There is no E in Amanda | NNoTW June 3, 2021

You may have read about the gas situation in South Carolina a few weeks ago.  When that happened, a friend posted a meme on Facebook that read something like, “Women aren’t panicking about the gas shortage…we ride around on E all the time.  We have been training for this.”  To which my dear Kyle accurately commented, “There is no ‘E’ in Amanda.”

Right after I got my driver’s license, my father spent an evening teaching me how to change a flat tire and confirming I remained the best parallel parker in the world (still the case, no big deal).  We were walking back into the house when he said in the voice usually reserved for big-time trouble, “Never, ever let your car go below a quarter tank.”

In hindsight, he probably said this because he didn’t want to have to rescue me from anywhere, especially the side of the road during a forty-below blizzard.  However, my fifteen-year-old mind translated this statement into, “Something bad’s gonna happen if you run out of gas.”

“I never, ever will, Dad,” I replied.

Kyle and I dated for about an hour (three months, same thing) before we got married, and so much of our engagement was spent in the polite relationship phase in which one half of the couple leaves the room in order to fart.  We were bugspray-deep into summer 2005 when we hopped into Kyle’s white Grand Am and hit the highway on route to a birthday party in Fargo – fueled by the sweet mix-tape in the CD player, and passionate, coochie-coochie-coo love in our hearts.

It turned out that was all we were fueled by, because we were barely on the Interstate when I leaned over to kiss Kyle on the cheek and realized the gas gauge hovered just above the bottom hashmark, smack-dab in the center of the letter “E.”

“Oh, you need gas,” I said, alarmed, but not panicking.  We were within visible distance of three gas stations gleaming like lighthouses in the sun.  Kyle must have just gotten distracted by the bar exam and his lurvvve for me, I told myself, and had forgotten to check the tank.

Kyle glanced at the dashboard and moved to kiss me back.  “No, I don’t.”

“You’re on Empty,” I leaned away, now concerned.  Had he hit his head getting in the car?

“Nah, it just looks that way from over there,” he said, patting me on the leg.  “I have a good 80 miles left.”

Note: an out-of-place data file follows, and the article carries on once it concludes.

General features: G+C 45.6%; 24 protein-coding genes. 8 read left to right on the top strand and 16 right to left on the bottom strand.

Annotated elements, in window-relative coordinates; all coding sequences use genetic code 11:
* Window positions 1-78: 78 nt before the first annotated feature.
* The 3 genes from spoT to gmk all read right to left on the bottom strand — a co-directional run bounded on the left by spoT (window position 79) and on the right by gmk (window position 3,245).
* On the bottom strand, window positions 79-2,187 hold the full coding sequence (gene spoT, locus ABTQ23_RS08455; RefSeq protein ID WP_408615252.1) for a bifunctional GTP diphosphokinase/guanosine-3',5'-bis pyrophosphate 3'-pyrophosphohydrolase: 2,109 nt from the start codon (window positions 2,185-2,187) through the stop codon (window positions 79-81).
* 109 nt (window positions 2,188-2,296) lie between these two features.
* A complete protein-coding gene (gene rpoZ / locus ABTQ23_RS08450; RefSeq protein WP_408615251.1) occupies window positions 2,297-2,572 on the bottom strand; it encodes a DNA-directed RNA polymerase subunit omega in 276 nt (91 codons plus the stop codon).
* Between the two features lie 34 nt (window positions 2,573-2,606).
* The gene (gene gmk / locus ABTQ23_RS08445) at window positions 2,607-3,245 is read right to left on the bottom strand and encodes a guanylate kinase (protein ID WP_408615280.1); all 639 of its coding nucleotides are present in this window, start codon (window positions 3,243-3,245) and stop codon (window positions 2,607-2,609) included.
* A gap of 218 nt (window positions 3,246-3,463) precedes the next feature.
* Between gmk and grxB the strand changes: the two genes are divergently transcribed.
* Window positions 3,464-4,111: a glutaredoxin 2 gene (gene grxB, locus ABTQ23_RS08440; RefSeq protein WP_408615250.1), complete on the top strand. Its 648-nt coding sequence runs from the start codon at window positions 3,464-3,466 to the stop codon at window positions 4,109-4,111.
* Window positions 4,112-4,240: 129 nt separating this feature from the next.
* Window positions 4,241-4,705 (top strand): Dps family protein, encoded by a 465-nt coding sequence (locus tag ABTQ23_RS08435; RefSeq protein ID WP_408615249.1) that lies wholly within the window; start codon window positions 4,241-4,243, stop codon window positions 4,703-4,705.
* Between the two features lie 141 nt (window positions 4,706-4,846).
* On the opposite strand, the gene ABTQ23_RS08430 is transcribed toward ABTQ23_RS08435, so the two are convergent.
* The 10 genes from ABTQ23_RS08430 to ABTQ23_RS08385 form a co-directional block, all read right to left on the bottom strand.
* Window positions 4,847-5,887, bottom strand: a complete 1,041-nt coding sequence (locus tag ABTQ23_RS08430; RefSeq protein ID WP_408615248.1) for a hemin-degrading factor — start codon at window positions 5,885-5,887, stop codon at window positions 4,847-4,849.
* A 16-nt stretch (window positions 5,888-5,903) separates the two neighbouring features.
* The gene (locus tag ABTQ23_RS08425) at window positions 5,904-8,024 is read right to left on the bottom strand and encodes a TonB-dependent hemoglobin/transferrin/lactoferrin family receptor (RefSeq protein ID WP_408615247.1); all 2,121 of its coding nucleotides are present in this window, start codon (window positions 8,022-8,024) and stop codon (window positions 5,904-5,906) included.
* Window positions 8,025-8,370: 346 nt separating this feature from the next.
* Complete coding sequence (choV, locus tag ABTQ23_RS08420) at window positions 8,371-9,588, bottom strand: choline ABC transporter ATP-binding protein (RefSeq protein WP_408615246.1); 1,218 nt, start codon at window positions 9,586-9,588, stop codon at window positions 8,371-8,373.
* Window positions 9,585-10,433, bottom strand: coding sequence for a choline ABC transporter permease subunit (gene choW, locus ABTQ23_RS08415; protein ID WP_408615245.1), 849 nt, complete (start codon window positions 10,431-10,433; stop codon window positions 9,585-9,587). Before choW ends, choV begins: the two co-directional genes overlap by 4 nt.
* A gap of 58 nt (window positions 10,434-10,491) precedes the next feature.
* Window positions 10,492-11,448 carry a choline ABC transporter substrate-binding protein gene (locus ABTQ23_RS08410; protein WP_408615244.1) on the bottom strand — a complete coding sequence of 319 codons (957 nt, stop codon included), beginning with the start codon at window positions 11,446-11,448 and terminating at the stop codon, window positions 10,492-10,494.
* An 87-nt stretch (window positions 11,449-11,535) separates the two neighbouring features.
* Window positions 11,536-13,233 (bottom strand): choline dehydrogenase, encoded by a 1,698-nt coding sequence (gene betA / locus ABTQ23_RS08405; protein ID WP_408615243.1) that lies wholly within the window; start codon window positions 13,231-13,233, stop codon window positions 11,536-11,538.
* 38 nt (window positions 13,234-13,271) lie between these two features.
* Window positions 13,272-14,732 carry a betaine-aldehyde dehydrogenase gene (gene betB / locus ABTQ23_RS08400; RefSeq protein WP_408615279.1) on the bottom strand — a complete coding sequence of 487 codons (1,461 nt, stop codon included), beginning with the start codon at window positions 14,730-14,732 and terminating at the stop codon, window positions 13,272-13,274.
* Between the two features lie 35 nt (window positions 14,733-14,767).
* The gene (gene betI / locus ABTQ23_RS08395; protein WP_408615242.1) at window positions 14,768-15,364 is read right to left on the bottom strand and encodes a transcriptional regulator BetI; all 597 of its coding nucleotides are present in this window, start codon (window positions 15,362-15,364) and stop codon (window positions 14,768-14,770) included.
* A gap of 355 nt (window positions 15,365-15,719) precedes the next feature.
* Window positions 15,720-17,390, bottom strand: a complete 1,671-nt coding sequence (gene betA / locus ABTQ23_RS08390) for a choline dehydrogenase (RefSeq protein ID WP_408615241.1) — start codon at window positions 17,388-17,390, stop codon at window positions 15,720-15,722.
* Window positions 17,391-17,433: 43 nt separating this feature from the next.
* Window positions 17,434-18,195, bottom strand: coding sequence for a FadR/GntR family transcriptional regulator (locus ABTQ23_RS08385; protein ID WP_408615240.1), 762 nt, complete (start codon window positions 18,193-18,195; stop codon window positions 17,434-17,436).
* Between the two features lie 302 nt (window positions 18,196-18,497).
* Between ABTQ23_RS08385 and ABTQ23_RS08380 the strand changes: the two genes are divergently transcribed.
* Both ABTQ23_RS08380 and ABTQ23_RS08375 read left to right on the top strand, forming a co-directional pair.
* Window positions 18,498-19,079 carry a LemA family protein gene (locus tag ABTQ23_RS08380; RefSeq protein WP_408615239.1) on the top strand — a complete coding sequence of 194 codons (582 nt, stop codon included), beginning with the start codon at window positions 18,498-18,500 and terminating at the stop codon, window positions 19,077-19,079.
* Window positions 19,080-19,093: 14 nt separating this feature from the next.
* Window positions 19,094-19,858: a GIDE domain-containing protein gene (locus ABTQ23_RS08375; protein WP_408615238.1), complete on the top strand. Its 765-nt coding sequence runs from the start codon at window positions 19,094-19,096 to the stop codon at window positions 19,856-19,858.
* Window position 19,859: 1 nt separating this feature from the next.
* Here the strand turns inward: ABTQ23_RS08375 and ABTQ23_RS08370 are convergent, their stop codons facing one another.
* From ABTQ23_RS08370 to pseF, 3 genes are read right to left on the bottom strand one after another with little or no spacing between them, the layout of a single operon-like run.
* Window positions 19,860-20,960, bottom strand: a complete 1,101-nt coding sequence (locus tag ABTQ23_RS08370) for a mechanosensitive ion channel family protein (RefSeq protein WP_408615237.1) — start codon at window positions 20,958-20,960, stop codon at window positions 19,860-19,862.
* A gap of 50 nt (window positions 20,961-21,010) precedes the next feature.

“Fargo is 80 miles away.”

“Like 70,” he shrugged.  “Listen, I burned that song you wanted.”

For the first time in a decade of driving, I freaked the heck out.  How DARE he put me in such danger?  I imagined us stranded in an unexpected summertime blizzard on the side of the Interstate.  I took a deep breath.  It was up to me to save us now.

I turned off the CD player.

“What’s going on?” Kyle asked.

“Gotta conserve gas,” I said, looking around for things to throw out so as to lighten our load.  “We don’t need to bring a birthday present, right?  I can just write a check.”

“We’ll be fine,” he said, moving to pat me on the leg again.  I pushed him aside.

“You need to focus on coasting,” I said.  “Tap the gas pedal, just tap.”

“Amanda,” he said.  “It’s fine.”

We didn’t actually need gas because I burned all the way to Fargo with the fury of a thousand suns.  I spent the drive planning on who I would call for a rescue – not my father, of course, because I couldn’t admit to him that I was marrying a guy WHO LET THE CAR GO BELOW A QUARTER-TANK – and then, when the E light inevitably turned on just after Hillsboro, waiting with bated breath for the engine to stop and whatever to happen that was expected to happen when a vehicle was void of fuel.

I wish I could tell you that Kyle learned a valuable lesson that day, but we made it to Fargo and still got married.  In retaliation, I upped my minimum gas level to a half-tank.  That birthday party was a long time ago, and now Kyle will get gas if he thinks I’ll be using his vehicle.  The rest of the time, he drives around on E.

To prove I’m not messing around, I went out and snapped a picture of my own gas tank directly before posting this story.  That photo is above.

This week’s news has penguins, ‘Prizm’ers, and parties.  Read on.


Bismarck’s Dakota Zoo is about to be the home of eight warm-weather African penguins. (KX Net)

A Williston dance studio named Prizm has created a scholarship to celebrate their hardest-working dancer: thirteen-year-old Gigi Goulet, who was born with Down Syndrome. (KFYR TV)

Devils Lake students got to learn how to use fire hoses to put out a “fire” at the NDSD Pond. (Devils Lake Journal)

The Grand Forks Red River Class of ’01 had to cancel their 20-year reunion last year due to the pandemic, and so instead they channeled the would-be funds into hosting a weekend of activities for this year’s graduating class of ‘21. (Grand Forks Herald)

Classmates of Bismarck’s Brandon Thomsen decorated the lawn of his mother in memory of Brandon and in celebration of their graduation. (KFYR TV)

Minot’s Sue Hamilton has published her third book, entitled “Every Day Simple: Living a Life of HOPE in a Complicated World,” which details finding peace in her complicated life. (Grand Forks Herald)

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